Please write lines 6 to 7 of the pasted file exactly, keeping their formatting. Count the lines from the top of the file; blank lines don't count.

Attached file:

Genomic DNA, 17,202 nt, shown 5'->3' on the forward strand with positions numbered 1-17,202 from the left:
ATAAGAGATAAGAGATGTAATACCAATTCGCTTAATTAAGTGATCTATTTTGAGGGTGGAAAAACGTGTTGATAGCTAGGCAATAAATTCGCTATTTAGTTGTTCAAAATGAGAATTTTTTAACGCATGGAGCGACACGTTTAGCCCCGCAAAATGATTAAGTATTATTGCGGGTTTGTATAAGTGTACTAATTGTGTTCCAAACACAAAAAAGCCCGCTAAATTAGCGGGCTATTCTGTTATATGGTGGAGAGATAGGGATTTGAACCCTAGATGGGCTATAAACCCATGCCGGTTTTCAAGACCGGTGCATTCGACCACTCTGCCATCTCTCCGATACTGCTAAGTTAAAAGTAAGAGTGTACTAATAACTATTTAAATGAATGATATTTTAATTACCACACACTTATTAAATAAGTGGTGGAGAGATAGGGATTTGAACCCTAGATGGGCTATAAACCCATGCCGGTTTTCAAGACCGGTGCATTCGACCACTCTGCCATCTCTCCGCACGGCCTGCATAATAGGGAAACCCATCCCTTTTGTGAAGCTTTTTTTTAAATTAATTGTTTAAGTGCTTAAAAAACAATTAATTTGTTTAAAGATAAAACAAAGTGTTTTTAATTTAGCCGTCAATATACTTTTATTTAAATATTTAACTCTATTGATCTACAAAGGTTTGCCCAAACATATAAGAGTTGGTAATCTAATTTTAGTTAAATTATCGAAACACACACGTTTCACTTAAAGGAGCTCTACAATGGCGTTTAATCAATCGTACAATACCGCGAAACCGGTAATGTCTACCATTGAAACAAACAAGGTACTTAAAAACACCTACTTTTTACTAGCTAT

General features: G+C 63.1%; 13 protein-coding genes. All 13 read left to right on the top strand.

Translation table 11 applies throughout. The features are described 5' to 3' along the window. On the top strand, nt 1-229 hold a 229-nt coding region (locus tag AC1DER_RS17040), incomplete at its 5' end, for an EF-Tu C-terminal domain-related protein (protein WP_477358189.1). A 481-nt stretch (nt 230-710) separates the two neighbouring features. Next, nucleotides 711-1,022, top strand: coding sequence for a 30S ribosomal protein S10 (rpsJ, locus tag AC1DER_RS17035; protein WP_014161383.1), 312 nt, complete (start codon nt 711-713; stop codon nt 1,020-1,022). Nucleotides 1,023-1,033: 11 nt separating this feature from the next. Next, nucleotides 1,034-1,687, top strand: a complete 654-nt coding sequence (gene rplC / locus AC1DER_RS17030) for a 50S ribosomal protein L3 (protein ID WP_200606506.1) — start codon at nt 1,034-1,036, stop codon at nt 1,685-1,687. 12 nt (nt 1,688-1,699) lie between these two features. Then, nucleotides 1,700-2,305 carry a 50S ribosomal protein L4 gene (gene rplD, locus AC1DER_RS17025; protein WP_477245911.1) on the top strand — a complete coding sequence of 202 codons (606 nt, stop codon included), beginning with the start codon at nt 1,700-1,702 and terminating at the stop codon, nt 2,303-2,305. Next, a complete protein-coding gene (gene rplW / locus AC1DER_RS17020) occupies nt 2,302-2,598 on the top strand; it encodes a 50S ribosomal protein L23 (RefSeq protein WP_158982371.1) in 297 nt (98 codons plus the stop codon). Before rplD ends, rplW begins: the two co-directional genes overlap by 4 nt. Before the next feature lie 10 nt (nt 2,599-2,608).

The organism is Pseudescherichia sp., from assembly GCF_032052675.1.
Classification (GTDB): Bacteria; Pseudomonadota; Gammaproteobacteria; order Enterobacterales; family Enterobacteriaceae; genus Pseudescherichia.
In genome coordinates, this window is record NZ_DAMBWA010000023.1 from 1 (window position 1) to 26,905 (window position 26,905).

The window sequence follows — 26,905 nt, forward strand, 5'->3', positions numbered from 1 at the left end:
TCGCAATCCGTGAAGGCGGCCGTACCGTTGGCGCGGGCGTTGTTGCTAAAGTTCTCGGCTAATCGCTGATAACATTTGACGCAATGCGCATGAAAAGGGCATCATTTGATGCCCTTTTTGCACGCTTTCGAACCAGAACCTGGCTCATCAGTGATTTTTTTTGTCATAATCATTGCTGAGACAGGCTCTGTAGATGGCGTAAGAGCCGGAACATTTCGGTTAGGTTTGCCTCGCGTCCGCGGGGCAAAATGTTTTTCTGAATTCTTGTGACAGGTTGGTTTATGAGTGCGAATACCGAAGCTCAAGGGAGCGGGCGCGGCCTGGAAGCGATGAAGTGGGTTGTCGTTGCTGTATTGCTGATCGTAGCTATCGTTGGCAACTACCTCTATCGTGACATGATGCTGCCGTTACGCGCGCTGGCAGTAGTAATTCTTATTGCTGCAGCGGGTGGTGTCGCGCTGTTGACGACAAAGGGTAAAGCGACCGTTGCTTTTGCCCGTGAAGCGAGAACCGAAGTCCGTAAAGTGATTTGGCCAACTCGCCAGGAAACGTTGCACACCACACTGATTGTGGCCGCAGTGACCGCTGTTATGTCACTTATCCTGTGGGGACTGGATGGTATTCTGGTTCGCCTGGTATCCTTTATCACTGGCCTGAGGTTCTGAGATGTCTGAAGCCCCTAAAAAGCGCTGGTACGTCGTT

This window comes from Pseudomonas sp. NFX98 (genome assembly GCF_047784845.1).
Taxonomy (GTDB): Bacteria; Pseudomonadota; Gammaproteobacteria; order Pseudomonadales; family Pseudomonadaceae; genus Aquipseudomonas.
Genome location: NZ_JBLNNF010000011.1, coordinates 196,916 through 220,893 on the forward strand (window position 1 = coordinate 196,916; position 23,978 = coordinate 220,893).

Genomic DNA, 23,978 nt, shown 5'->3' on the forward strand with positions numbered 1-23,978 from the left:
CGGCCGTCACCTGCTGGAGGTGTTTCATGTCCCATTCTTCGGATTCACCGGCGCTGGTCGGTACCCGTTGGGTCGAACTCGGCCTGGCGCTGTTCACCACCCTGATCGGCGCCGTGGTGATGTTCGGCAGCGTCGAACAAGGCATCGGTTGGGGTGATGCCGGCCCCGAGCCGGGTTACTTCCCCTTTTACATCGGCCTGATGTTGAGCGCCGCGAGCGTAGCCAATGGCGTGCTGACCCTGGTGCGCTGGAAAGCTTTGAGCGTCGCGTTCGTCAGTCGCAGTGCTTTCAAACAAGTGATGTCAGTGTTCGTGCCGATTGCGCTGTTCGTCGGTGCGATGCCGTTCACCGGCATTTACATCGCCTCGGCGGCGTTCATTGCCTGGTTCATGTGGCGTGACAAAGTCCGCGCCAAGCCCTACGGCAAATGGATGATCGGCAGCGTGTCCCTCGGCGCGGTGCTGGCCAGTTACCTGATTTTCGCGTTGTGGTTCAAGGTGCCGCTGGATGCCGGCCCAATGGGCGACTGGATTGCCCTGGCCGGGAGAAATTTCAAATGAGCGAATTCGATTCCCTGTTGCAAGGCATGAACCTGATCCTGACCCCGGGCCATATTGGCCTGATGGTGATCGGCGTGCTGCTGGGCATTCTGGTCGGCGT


Classification (GTDB): Bacteria; Pseudomonadota; Gammaproteobacteria; order Enterobacterales; family Enterobacteriaceae; genus Pseudescherichia.
In genome coordinates, this window is record NZ_DAMBWA010000023.1 from 1 (window position 1) to 26,905 (window position 26,905).